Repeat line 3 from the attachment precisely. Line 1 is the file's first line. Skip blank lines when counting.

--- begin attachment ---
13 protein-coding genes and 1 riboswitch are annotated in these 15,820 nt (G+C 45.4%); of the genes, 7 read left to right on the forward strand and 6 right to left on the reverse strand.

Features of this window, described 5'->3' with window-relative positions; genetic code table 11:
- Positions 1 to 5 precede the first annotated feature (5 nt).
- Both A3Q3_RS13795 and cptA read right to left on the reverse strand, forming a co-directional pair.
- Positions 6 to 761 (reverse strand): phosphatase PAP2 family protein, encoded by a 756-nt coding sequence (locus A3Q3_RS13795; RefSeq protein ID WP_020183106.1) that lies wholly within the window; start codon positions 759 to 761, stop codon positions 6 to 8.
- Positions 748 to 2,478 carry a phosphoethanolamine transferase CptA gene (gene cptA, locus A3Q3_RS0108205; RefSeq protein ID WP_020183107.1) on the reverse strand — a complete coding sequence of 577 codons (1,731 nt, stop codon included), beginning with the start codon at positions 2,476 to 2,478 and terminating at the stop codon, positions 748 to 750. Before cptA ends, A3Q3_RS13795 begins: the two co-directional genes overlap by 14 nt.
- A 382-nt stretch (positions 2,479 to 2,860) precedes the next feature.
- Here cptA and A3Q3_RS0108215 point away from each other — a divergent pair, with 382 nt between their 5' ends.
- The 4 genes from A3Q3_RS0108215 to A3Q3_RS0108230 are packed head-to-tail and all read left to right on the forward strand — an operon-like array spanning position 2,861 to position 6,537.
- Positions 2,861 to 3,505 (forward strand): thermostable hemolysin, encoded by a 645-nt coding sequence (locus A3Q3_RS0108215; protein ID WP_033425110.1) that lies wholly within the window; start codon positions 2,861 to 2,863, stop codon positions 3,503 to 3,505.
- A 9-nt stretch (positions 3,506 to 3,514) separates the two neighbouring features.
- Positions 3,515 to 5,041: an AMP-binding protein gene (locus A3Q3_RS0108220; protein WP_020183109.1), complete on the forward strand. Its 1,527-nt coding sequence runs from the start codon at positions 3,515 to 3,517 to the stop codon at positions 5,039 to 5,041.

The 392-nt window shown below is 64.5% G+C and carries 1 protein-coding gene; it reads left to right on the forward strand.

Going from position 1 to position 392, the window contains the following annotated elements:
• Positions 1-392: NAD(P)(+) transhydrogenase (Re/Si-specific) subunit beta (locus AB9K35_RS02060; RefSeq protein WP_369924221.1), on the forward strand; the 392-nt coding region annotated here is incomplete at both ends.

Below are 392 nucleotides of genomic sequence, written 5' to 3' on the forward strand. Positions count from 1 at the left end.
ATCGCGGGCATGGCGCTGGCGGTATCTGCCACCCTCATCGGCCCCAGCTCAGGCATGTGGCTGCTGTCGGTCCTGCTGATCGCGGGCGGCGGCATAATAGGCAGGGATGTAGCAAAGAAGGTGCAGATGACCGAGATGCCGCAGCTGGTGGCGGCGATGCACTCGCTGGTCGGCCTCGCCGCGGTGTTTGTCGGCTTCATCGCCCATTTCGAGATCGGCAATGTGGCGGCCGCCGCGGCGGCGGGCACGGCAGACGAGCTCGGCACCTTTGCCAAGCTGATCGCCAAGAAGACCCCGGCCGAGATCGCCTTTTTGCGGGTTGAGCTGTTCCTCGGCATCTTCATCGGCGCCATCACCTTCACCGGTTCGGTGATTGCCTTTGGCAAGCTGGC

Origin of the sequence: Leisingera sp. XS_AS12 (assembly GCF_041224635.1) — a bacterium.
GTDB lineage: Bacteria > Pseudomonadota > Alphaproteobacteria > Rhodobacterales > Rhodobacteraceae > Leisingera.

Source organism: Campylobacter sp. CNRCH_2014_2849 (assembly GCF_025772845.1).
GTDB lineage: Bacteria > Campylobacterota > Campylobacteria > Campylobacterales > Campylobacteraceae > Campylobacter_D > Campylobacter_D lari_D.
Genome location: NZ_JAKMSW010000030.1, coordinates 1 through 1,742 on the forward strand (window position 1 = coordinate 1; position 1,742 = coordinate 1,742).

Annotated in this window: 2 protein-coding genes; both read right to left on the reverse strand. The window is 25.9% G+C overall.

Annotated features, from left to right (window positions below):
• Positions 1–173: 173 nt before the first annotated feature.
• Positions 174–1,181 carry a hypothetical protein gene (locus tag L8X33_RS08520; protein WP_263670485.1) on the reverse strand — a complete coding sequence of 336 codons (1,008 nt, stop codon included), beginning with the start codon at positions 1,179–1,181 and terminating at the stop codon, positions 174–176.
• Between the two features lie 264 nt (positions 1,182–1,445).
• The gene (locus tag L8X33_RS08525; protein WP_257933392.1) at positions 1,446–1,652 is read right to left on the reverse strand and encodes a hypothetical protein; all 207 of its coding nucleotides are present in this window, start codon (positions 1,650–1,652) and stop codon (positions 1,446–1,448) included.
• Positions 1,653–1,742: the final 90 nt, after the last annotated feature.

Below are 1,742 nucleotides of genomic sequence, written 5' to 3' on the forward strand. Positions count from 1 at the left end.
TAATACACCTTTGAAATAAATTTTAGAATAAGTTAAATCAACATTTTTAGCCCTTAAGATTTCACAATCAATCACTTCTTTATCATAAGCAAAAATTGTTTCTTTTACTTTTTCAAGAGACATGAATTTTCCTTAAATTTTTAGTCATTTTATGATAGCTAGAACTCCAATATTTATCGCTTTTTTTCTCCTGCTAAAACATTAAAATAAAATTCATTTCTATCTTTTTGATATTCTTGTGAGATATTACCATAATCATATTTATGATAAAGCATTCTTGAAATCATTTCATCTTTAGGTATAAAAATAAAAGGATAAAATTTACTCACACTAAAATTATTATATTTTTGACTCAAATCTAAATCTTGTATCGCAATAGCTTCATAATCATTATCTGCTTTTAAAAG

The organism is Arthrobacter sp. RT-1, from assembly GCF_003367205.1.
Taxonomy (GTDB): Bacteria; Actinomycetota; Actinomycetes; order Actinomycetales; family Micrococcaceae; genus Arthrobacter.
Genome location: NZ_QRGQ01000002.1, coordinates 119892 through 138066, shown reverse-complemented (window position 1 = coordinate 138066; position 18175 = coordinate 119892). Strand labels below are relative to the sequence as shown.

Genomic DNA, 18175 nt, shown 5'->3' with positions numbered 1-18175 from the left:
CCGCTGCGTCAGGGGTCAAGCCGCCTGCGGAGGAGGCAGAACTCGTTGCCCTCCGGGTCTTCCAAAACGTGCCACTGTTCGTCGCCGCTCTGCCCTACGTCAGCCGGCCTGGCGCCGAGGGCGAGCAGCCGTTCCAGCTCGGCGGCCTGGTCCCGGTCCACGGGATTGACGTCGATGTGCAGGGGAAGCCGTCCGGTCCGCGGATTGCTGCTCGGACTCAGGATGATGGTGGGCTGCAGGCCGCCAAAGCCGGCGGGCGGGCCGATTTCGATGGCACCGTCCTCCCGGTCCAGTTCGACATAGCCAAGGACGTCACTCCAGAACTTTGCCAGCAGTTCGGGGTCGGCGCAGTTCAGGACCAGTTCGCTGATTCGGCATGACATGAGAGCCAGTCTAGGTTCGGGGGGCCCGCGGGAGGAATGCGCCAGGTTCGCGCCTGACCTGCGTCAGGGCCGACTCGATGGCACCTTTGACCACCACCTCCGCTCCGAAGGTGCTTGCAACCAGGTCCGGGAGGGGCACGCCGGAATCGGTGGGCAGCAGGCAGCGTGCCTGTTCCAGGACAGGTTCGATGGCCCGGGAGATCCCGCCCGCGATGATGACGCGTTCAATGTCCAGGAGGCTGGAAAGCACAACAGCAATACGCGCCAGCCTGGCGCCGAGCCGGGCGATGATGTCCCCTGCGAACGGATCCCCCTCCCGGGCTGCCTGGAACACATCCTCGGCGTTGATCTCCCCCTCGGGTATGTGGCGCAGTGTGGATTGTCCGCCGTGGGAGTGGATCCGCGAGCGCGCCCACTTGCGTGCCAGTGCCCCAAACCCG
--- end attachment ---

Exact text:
- Positions 1 to 5 precede the first annotated feature (5 nt).